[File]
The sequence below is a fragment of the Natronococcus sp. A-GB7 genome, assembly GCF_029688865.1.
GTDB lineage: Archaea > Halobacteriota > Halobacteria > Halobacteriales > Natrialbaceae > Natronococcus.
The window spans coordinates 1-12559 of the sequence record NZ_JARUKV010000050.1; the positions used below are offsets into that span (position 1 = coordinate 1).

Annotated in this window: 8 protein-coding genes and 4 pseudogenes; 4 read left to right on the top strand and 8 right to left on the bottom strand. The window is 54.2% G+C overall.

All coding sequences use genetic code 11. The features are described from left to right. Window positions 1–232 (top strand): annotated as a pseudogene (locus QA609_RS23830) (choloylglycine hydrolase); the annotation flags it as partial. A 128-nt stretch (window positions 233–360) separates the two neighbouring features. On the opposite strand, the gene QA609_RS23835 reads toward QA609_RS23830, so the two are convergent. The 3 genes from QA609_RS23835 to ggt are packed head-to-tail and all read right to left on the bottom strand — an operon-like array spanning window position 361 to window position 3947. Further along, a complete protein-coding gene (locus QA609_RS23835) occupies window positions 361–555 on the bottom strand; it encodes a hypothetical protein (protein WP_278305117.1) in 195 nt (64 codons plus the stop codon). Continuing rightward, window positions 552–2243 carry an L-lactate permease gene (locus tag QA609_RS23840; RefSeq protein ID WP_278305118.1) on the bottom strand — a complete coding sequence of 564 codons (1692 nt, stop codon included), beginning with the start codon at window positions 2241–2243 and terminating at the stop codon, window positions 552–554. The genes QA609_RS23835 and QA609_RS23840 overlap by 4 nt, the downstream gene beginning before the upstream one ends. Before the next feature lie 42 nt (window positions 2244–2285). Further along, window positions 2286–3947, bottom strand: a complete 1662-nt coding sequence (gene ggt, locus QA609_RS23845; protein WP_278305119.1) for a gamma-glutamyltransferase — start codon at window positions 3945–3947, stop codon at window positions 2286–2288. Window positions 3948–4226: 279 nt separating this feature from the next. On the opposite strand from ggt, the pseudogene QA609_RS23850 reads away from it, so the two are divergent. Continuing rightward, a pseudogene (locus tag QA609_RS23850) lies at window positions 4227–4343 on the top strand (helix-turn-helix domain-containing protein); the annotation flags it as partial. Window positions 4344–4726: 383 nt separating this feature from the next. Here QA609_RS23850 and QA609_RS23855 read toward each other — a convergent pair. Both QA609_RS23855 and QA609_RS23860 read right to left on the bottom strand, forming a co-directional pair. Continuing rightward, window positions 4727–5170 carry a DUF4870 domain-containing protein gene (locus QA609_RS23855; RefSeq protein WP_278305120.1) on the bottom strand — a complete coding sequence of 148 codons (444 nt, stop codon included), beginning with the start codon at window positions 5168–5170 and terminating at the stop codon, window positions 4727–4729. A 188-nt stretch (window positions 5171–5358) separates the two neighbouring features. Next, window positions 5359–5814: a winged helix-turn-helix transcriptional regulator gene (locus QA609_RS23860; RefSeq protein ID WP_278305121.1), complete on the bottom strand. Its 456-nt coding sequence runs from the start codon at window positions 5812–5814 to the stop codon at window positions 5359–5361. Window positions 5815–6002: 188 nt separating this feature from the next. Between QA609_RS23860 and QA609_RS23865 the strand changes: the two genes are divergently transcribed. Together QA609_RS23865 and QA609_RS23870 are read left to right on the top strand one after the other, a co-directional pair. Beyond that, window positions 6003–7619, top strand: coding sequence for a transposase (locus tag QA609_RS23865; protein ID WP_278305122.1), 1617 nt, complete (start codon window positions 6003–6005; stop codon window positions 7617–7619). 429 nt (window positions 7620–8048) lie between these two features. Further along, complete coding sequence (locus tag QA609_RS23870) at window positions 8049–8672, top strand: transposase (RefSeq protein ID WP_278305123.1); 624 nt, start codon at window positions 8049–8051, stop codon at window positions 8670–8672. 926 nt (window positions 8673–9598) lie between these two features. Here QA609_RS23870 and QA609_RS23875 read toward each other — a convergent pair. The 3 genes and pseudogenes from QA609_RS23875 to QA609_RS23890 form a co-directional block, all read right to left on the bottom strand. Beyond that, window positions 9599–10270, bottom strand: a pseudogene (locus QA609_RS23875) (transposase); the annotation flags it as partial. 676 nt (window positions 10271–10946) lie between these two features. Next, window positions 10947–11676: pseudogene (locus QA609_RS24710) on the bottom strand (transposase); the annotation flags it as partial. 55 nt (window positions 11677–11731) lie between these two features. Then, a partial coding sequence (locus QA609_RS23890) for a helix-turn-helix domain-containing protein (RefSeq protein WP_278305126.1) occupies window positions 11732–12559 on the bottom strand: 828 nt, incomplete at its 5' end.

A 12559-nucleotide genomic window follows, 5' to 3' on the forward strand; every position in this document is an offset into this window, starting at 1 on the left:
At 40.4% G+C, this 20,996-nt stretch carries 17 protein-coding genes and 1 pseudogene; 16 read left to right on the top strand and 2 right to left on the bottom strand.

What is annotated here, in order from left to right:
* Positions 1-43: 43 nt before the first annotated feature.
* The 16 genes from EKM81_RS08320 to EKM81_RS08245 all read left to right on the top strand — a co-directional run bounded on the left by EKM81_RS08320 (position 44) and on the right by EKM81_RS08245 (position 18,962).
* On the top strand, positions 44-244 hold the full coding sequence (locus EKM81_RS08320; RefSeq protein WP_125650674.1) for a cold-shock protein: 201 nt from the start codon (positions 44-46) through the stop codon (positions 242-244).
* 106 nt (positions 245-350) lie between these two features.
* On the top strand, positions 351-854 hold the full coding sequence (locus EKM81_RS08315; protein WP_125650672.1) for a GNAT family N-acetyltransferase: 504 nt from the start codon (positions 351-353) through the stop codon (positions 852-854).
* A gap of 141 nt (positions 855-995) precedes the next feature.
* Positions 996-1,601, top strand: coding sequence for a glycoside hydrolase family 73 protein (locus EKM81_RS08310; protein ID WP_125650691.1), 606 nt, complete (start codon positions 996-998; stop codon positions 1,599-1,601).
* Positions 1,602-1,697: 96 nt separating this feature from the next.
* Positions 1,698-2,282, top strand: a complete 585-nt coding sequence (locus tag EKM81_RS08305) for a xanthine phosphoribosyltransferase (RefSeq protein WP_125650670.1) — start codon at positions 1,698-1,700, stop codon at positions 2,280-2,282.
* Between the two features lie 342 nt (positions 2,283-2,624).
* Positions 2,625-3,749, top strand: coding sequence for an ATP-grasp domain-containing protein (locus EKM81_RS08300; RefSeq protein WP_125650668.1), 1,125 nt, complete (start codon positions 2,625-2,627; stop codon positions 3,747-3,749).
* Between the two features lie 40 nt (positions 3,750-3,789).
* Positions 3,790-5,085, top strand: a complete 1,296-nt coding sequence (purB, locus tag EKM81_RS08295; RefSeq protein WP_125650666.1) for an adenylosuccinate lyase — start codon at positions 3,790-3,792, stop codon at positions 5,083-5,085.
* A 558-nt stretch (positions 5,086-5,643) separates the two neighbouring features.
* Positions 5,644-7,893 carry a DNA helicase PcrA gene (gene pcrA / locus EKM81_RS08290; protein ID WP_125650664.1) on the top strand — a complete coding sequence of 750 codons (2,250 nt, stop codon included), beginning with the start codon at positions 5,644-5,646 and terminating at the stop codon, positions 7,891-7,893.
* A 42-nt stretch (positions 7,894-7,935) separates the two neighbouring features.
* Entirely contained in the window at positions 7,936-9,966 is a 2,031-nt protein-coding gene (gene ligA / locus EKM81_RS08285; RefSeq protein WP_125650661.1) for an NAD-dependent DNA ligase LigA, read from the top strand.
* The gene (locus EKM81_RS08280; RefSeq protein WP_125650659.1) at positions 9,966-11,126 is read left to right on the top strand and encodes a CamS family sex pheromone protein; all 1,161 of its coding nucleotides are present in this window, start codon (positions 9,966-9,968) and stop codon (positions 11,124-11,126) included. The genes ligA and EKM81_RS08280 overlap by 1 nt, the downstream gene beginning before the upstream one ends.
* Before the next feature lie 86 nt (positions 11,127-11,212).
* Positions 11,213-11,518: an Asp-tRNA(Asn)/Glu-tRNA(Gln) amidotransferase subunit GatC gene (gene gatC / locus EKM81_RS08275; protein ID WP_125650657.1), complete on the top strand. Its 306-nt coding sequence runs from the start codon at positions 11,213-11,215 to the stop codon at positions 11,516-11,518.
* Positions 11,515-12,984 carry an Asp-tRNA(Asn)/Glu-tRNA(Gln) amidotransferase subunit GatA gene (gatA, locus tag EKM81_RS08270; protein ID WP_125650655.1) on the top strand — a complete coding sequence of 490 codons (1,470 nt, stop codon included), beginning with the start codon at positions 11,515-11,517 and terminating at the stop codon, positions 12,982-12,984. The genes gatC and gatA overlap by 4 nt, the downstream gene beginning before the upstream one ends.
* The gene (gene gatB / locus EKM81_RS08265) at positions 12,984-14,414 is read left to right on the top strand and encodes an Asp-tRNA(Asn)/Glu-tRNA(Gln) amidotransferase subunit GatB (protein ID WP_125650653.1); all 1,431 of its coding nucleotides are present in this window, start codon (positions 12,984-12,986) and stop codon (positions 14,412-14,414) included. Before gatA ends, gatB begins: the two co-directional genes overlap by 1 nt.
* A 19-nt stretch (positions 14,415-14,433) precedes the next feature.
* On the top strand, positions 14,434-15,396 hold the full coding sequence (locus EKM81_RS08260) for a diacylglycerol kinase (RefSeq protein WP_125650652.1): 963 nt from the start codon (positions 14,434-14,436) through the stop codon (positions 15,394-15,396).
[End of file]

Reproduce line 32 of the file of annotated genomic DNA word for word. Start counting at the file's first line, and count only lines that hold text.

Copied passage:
* On the top strand, positions 14,434-15,396 hold the full coding sequence (locus EKM81_RS08260) for a diacylglycerol kinase (RefSeq protein WP_125650652.1): 963 nt from the start codon (positions 14,434-14,436) through the stop codon (positions 15,394-15,396).